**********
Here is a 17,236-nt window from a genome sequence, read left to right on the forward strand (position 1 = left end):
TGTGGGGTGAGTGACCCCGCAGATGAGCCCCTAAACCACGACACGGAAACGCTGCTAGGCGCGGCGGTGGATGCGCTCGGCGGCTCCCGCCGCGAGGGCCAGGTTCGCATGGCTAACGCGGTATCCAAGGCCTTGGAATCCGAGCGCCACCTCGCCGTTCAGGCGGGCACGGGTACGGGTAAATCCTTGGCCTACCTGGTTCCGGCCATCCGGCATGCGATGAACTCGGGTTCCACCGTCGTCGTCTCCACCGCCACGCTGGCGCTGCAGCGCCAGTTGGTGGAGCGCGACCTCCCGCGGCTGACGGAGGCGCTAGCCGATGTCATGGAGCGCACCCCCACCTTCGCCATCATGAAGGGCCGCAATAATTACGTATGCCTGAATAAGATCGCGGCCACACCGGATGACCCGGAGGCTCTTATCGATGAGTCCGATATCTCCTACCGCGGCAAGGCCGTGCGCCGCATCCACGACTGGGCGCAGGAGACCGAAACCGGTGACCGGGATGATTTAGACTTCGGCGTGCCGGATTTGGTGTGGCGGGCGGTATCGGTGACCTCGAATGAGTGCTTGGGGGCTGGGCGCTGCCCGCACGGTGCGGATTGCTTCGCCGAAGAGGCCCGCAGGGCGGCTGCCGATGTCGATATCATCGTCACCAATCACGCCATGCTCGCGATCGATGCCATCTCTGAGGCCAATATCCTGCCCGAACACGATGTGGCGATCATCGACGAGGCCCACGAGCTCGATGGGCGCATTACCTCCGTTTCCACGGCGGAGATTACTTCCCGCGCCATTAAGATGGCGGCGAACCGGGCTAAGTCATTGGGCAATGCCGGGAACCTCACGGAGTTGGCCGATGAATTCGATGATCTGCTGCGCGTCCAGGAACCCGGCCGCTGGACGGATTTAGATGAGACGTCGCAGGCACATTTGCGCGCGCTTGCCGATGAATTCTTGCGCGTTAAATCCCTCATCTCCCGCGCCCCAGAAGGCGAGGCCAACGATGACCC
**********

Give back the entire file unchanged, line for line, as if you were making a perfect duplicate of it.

Here is a 17,236-nt window from a genome sequence, read left to right on the forward strand (position 1 = left end):
TGTGGGGTGAGTGACCCCGCAGATGAGCCCCTAAACCACGACACGGAAACGCTGCTAGGCGCGGCGGTGGATGCGCTCGGCGGCTCCCGCCGCGAGGGCCAGGTTCGCATGGCTAACGCGGTATCCAAGGCCTTGGAATCCGAGCGCCACCTCGCCGTTCAGGCGGGCACGGGTACGGGTAAATCCTTGGCCTACCTGGTTCCGGCCATCCGGCATGCGATGAACTCGGGTTCCACCGTCGTCGTCTCCACCGCCACGCTGGCGCTGCAGCGCCAGTTGGTGGAGCGCGACCTCCCGCGGCTGACGGAGGCGCTAGCCGATGTCATGGAGCGCACCCCCACCTTCGCCATCATGAAGGGCCGCAATAATTACGTATGCCTGAATAAGATCGCGGCCACACCGGATGACCCGGAGGCTCTTATCGATGAGTCCGATATCTCCTACCGCGGCAAGGCCGTGCGCCGCATCCACGACTGGGCGCAGGAGACCGAAACCGGTGACCGGGATGATTTAGACTTCGGCGTGCCGGATTTGGTGTGGCGGGCGGTATCGGTGACCTCGAATGAGTGCTTGGGGGCTGGGCGCTGCCCGCACGGTGCGGATTGCTTCGCCGAAGAGGCCCGCAGGGCGGCTGCCGATGTCGATATCATCGTCACCAATCACGCCATGCTCGCGATCGATGCCATCTCTGAGGCCAATATCCTGCCCGAACACGATGTGGCGATCATCGACGAGGCCCACGAGCTCGATGGGCGCATTACCTCCGTTTCCACGGCGGAGATTACTTCCCGCGCCATTAAGATGGCGGCGAACCGGGCTAAGTCATTGGGCAATGCCGGGAACCTCACGGAGTTGGCCGATGAATTCGATGATCTGCTGCGCGTCCAGGAACCCGGCCGCTGGACGGATTTAGATGAGACGTCGCAGGCACATTTGCGCGCGCTTGCCGATGAATTCTTGCGCGTTAAATCCCTCATCTCCCGCGCCCCAGAAGGCGAGGCCAACGATGACCC